Now, graded algebras have been studied extensively in case the grading group is torsion-free abelian ordered AND finitely generated, HOWEVER $\mathbb{Q}^+_{\times} $ is infinitely generated and not much is known about such graded algebras. Still, the ordering should allow us to use some tricks such as taking leading coefficients etc.

the endomorphisms of $\mathbb{Q}[\mathbb{Q}/\mathbb{Z}] $

We would like to view the equations (5) and (6) (the latter after multiplying both sides on the left with $X_n^* $ and using (1)) as saying that $X_n $ and $X_n^* $ are normalizing elements. Unfortunately, the algebra morphisms they induce on the group algebra $\mathbb{Q}[\mathbb{Q}/\mathbb{Z}] $ are NOT isomorphisms, BUT endomorphisms. One source of algebra morphisms on the group-algebra comes from group-morphisms from $\mathbb{Q}/\mathbb{Z} $ to itself. Now, it is known that

$Hom_{grp}(\mathbb{Q}/\mathbb{Z},\mathbb{Q}/\mathbb{Z}) \simeq \hat{\mathbb{Z}} $, the profinite completion of $\mathbb{Z} $. A class of group-morphisms of interest to us are the maps given by multiplication by n on $\mathbb{Q}/\mathbb{Z} $. Observe that these maps are epimorphisms with a cyclic order n kernel. On the group-algebra level they give us the epimorphisms

$\mathbb{Q}[\mathbb{Q}/\mathbb{Z}] \longrightarrow^{\phi_n} \mathbb{Q}[\mathbb{Q}/\mathbb{Z}] $ such that $\phi_n(Y_{\lambda}) = Y_{n \lambda} $ whence equation (5) can be rewritten as $Y_{\lambda} X_n = X_n \phi_n(Y_{\lambda}) $, which looks good until you think that $\phi_n $ is not an automorphism…

There are even other (non-unital) algebra endomorphisms such as the map $\mathbb{Q}[\mathbb{Q}/\mathbb{Z}] \rightarrow^{\psi_n} R_n $ defined by $\psi_n(Y_{\lambda}) = \frac{1}{n}(Y_{\frac{\lambda}{n}} + Y_{\frac{\lambda + 1}{n}} + \ldots + Y_{\frac{\lambda + n-1}{n}}) $ and then, we can rewrite equation (6) as $Y_{\lambda} X_n^* = X_n^* \psi_n(Y_{\lambda}) $, but again, note that $\psi_n $ is NOT an automorphism.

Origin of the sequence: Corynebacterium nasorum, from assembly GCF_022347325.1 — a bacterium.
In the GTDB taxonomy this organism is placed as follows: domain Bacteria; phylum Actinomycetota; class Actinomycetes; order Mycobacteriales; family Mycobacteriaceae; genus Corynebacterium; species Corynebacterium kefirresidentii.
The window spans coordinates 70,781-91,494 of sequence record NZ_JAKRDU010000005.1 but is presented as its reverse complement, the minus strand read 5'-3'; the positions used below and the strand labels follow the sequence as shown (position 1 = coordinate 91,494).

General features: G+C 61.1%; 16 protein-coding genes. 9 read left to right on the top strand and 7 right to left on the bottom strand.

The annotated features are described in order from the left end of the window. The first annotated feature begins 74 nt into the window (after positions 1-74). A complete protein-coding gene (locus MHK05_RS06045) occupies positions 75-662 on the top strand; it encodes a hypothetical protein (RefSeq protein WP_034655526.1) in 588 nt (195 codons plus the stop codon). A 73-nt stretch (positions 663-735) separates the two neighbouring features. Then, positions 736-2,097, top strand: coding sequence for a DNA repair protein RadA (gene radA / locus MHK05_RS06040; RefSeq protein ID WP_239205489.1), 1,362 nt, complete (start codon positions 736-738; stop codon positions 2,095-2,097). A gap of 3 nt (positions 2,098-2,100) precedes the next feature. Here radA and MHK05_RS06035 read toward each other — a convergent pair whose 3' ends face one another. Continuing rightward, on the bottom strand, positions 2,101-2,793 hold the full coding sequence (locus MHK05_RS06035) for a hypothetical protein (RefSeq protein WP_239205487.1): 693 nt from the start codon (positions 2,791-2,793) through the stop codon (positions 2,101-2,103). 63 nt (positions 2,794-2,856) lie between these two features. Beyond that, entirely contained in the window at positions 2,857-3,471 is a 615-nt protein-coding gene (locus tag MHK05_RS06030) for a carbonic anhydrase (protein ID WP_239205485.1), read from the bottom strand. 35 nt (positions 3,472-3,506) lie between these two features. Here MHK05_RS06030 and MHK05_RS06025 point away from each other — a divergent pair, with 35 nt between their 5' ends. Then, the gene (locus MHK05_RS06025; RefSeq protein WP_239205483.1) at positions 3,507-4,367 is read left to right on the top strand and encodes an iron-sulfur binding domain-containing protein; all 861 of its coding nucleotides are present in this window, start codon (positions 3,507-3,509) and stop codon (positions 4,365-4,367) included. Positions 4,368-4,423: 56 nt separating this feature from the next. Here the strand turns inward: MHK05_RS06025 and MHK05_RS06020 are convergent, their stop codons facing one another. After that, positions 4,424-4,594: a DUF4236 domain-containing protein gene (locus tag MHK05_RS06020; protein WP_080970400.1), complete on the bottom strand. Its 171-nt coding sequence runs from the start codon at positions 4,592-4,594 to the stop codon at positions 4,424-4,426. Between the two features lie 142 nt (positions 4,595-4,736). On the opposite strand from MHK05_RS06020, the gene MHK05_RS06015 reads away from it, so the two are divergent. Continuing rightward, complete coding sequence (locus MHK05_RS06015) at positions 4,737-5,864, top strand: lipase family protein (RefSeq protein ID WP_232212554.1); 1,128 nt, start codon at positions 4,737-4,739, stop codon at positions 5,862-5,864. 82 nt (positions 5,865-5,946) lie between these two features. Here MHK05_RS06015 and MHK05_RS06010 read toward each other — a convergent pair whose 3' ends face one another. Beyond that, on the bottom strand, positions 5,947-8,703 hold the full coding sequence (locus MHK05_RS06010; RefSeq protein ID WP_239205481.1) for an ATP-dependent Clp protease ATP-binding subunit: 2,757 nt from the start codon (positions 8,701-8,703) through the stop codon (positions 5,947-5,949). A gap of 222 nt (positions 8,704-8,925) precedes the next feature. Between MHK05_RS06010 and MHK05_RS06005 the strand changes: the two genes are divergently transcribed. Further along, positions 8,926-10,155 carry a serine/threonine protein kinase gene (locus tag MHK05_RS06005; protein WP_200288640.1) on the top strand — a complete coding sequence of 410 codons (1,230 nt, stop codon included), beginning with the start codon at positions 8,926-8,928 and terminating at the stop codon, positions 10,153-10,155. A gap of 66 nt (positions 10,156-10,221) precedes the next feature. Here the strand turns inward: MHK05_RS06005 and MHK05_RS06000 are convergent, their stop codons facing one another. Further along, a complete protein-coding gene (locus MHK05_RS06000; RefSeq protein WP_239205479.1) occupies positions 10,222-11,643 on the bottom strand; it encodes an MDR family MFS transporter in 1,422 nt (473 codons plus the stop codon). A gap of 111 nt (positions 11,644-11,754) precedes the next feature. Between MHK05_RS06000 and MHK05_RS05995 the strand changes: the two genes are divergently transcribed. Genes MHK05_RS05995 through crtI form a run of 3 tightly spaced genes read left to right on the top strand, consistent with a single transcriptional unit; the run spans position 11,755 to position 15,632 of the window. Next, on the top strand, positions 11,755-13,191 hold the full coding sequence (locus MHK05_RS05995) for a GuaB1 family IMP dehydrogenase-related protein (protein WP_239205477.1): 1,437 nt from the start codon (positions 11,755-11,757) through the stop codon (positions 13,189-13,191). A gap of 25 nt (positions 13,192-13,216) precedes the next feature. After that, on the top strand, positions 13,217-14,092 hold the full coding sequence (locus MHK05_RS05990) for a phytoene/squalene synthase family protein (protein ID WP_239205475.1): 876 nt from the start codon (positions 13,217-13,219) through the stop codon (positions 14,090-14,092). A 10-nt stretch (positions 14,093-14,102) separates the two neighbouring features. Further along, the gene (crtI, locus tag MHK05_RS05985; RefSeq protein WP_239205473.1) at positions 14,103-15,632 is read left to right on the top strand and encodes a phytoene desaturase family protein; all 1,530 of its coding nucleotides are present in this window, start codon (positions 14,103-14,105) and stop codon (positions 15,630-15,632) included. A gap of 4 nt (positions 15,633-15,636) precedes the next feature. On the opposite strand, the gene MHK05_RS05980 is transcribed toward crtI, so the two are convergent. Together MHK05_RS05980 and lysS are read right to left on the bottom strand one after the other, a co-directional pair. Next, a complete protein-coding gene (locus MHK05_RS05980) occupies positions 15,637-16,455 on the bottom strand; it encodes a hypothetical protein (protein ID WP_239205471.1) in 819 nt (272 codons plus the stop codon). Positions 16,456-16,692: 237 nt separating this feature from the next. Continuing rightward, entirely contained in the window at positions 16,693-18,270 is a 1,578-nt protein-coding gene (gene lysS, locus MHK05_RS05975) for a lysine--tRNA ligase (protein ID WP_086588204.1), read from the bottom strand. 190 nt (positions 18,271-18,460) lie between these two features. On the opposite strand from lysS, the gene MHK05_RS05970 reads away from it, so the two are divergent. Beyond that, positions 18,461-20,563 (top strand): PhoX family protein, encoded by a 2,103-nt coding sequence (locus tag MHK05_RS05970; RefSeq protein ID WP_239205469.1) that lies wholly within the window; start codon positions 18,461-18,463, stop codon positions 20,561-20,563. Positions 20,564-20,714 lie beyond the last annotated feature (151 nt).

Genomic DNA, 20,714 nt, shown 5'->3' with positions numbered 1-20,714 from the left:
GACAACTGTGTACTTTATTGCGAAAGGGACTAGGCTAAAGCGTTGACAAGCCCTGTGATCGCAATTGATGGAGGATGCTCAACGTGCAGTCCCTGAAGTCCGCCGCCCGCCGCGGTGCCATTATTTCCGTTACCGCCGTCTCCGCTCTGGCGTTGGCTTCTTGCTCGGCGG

almost strongly graded, but not quite…

Recall from last time that the characteristic function $X_a $ for any double-coset-class $a \in \Gamma_0 \backslash \Gamma / \Gamma_0 $ represented by the matrix $a=\begin{bmatrix} 1 & \lambda \\ 0 & \frac{m}{n} \end{bmatrix} $ could be written in the Hecke algebra as $X_a = n X_m Y_{n \lambda} X_n^* = n Y_{\lambda} X_m X_n^* $. That is, we can write the Bost-Connes Hecke algebra as

$\mathcal{H} = \oplus_{\frac{m}{n} \in \mathbb{Q}^+_{\times}}~\mathbb{Q}[\mathbb{Q}/\mathbb{Z}] X_mX_n^* $

Hence, if only the morphisms $\phi_n $ and $\psi_m $ would be automorphisms, this would say that $\mathcal{H} $ is a strongly $\mathbb{Q}^+_{\times} $-algebra with part of degree one the groupalgebra of $\mathbb{Q}/\mathbb{Z} $.

However, they are not. But there is an extension of the notion of strongly graded algebras which Fred has dubbed crystalline graded algebras in which it is sufficient that the algebra maps are all epimorphisms. (maybe I’ll post about these algebras, another time). However, this is not the case for the $\psi_m $…

So, what is the most elegant ringtheoretic framework in which the algebra $\mathcal{H} $ fits??? Surely, you can do better than generalized crystalline graded algebra


Anabelian & Noncommutative Geometry 2

Last time (possibly with help from the survival guide) we have seen that the universal map from the modular group $\Gamma = PSL_2(\mathbb{Z}) $ to its profinite completion $\hat{\Gamma} = \underset{\leftarrow}{lim}~PSL_2(\mathbb{Z})/N $ (limit over all finite index normal subgroups $N $) gives an embedding of the sets of (continuous) simple finite dimensional representations

$\mathbf{simp}_c~\hat{\Gamma} \subset \mathbf{simp}~\Gamma $

and based on the example $\mu_{\infty} = \mathbf{simp}_c~\hat{\mathbb{Z}} \subset \mathbf{simp}~\mathbb{Z} = \mathbb{C}^{\ast} $ we would like the above embedding to be dense in some kind of noncommutative analogon of the Zariski topology on $\mathbf{simp}~\Gamma $.

We use the Zariski topology on $\mathbf{simp}~\mathbb{C} \Gamma $ as in these two M-geometry posts (( already, I regret terminology, I should have just called it noncommutative geometry )). So, what’s this idea in this special case? Let $\mathfrak{g} $ be the vectorspace with basis the conjugacy classes of elements of $\Gamma $ (that is, the space of class functions). As explained here it is a consequence of the Artin-Procesi theorem that the linear functions $\mathfrak{g}^{\ast} $ separate finite dimensional (semi)simple representations of $\Gamma $. That is we have an embedding